Posted June 8, 2017 – On a grassy field at the University of Houston, 14-year-old Philleo George pumped and pumped and pumped air into the homemade rocket he and his team had just designed Wednesday.
The aspiring engineer needed to build enough pressure in the base of the rocket – a two-liter soda bottle – to make it soar.
“Muscle man,” his teammate Damien Davis, also 14, said with encouragement.
The students, recent classmates at Cullen Middle School in Third Ward, were participating in a weeklong STEM-focused summer camp on campus. The new event, hosted at the UH College of Education, was designed to fuel students’ interest in science and engineering and to spur their creativity as future inventors, said Heather Domjan, a clinical associate professor in College of Education and interim director of the UH STEM Center.
The UH STEM Center partnered with UH’s teachHOUSTON program and the Young Inventors Association of America to host the UH Young Inventors Summer Camp, aimed at incoming sixth- through ninth-graders.
Students from Houston ISD’s Cullen Middle School and Blackshear Elementary received scholarships as part of UH’s Third Ward Initiative, a partnership with the community that includes working to improve educational outcomes. Students from Whidby Elementary in south Houston also received scholarships.
Before the 50 or so students headed outside Wednesday, they got a crash course in physics, engineering and aerodynamics from UH instructors and doctoral students. Then, they got a bin of supplies: construction paper, foam paper, rubber bands, string, aluminum foil, plastic bags and bubble wrap.
“These are household items. STEM doesn’t mean it has to be expensive,” Domjan said. “A lot of students don’t have the opportunity to go to NASA, so we bring the opportunity to them.”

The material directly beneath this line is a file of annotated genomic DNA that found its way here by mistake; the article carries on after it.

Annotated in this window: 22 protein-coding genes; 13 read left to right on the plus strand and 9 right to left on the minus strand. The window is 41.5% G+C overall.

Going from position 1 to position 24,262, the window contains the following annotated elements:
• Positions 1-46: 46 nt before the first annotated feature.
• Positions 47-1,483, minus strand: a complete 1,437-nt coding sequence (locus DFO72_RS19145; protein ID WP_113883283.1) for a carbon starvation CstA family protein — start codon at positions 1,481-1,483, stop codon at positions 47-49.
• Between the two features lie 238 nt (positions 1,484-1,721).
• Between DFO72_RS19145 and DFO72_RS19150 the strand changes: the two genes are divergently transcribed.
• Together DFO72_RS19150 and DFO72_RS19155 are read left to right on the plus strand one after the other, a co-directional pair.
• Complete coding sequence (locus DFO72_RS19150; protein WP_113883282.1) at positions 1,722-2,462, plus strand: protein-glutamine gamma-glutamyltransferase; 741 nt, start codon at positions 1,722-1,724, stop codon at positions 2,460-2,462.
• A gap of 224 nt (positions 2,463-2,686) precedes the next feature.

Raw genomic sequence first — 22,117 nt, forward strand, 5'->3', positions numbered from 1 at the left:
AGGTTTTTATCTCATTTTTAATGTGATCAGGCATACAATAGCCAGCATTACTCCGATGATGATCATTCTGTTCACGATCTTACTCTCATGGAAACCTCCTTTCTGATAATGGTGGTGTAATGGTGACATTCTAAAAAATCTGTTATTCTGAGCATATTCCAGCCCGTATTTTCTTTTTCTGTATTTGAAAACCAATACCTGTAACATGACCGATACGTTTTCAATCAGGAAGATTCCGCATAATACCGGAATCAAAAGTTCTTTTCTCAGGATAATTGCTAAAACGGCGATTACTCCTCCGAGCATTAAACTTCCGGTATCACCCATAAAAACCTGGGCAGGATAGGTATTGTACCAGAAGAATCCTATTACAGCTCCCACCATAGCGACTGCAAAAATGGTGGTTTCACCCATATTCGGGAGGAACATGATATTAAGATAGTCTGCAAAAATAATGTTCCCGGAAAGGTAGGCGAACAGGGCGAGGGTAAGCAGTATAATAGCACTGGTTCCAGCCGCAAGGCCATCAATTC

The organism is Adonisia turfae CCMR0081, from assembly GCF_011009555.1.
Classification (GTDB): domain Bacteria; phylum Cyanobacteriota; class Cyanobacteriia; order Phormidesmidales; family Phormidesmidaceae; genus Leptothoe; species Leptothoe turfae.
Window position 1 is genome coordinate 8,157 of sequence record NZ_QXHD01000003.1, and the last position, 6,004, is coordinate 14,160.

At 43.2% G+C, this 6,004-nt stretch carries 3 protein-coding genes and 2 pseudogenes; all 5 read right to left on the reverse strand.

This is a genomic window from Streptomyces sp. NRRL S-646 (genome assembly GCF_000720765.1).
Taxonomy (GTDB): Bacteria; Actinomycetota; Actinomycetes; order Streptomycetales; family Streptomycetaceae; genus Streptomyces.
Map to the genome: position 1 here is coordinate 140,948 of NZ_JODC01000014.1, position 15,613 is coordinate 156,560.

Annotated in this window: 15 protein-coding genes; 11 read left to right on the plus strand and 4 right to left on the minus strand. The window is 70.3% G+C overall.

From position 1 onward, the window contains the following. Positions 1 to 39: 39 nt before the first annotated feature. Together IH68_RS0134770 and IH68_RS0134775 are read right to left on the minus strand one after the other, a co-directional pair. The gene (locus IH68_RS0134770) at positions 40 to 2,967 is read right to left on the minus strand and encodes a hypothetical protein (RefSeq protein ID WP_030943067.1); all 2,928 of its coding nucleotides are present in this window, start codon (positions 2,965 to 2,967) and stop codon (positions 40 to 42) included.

Domjan worked on the camp with Mariam Manuel, an assistant professor in the UH College of Natural Sciences and Mathematics who led a similar program in Katy schools.
Philleo and Damien teamed with Isaac Turcios and Truc Truong, who both just finished eighth grade at Killough Middle School in the Alief Independent School District.
Over the next two hours, they experimented and divided up tasks: forming a cone out of construction paper to serve as the nose of the rocket, placing foam fins around the bottle and attaching a large plastic bag with string for the parachute.
They called themselves, “Team Rocket.”
On the team’s first launch, the parachute broke off quickly, the rocket flying not much higher than their heads.
For the second attempt, they reinforced the string, using not only tape but knots.
Philleo pumped again.
“What’s the PSI at?” Domjan asked.
She wanted to know if the bottle had enough air yet. What was the pounds pressure per square inch?
At 40 pounds, she gave the cue.
“Three… two… one!”
The students looked toward the sky.
“Whoa!” Domjan said. “That’s good.”
The bottled soared roughly 50 feet.
“We knew the parachute worked,” Damien said.
“It just needed stronger adhesive to the rocket,” Isaac added.
A lesson in creativity and teamwork
Mission accomplished, the students started on their next project – designing an invention. Philleo and Damien joined Dion Holmes, a rising eighth-grader at Killough Middle School.
Their idea: a backpack with the electrical power to charge a cell phone and laptop.
“The battery should be lightweight,” said Philleo, who will enter Yates High School in Third Ward in the fall.
“We want it to be light but not too light,” said Damien, who’s headed to HISD’s Chavez High School in southeast Houston.
Both students want to be engineers. They praised the UH campus for the hands-on projects tied to the real world.
“We got to build things and create things and show off our talent,” Damien said.
“It helped me and I’m sure it helped others bring out their creativity,” Philleo added. “And it helped us cooperate as a group.”
–By Ericka Mellon
–Photos by Jaime Questell